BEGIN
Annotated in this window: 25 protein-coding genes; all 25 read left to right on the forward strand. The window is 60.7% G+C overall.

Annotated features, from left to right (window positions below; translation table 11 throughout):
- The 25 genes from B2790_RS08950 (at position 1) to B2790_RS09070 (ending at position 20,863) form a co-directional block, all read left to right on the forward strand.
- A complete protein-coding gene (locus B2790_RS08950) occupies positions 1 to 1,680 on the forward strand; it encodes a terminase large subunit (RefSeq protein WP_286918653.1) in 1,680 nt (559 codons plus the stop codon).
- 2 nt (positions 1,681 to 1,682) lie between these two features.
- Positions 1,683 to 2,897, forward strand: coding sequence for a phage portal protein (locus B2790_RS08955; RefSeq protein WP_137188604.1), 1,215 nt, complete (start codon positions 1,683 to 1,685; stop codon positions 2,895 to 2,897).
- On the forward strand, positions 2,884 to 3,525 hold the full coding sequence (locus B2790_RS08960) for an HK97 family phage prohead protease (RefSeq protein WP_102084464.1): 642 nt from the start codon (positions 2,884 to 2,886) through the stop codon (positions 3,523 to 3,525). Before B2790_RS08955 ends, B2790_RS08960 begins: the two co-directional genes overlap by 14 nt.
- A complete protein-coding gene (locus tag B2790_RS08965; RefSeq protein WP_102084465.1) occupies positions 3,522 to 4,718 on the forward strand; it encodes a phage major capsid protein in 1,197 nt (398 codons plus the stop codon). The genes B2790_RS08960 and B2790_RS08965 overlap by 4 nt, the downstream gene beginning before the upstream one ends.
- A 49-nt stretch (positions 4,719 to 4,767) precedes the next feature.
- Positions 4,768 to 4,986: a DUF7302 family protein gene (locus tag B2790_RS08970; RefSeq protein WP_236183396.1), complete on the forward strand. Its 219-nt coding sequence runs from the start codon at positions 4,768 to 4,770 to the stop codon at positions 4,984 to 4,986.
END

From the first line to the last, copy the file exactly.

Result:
Annotated in this window: 25 protein-coding genes; all 25 read left to right on the forward strand. The window is 60.7% G+C overall.

Annotated features, from left to right (window positions below; translation table 11 throughout):
- The 25 genes from B2790_RS08950 (at position 1) to B2790_RS09070 (ending at position 20,863) form a co-directional block, all read left to right on the forward strand.
- A complete protein-coding gene (locus B2790_RS08950) occupies positions 1 to 1,680 on the forward strand; it encodes a terminase large subunit (RefSeq protein WP_286918653.1) in 1,680 nt (559 codons plus the stop codon).
- 2 nt (positions 1,681 to 1,682) lie between these two features.
- Positions 1,683 to 2,897, forward strand: coding sequence for a phage portal protein (locus B2790_RS08955; RefSeq protein WP_137188604.1), 1,215 nt, complete (start codon positions 1,683 to 1,685; stop codon positions 2,895 to 2,897).
- On the forward strand, positions 2,884 to 3,525 hold the full coding sequence (locus B2790_RS08960) for an HK97 family phage prohead protease (RefSeq protein WP_102084464.1): 642 nt from the start codon (positions 2,884 to 2,886) through the stop codon (positions 3,523 to 3,525). Before B2790_RS08955 ends, B2790_RS08960 begins: the two co-directional genes overlap by 14 nt.
- A complete protein-coding gene (locus tag B2790_RS08965; RefSeq protein WP_102084465.1) occupies positions 3,522 to 4,718 on the forward strand; it encodes a phage major capsid protein in 1,197 nt (398 codons plus the stop codon). The genes B2790_RS08960 and B2790_RS08965 overlap by 4 nt, the downstream gene beginning before the upstream one ends.
- A 49-nt stretch (positions 4,719 to 4,767) precedes the next feature.
- Positions 4,768 to 4,986: a DUF7302 family protein gene (locus tag B2790_RS08970; RefSeq protein WP_236183396.1), complete on the forward strand. Its 219-nt coding sequence runs from the start codon at positions 4,768 to 4,770 to the stop codon at positions 4,984 to 4,986.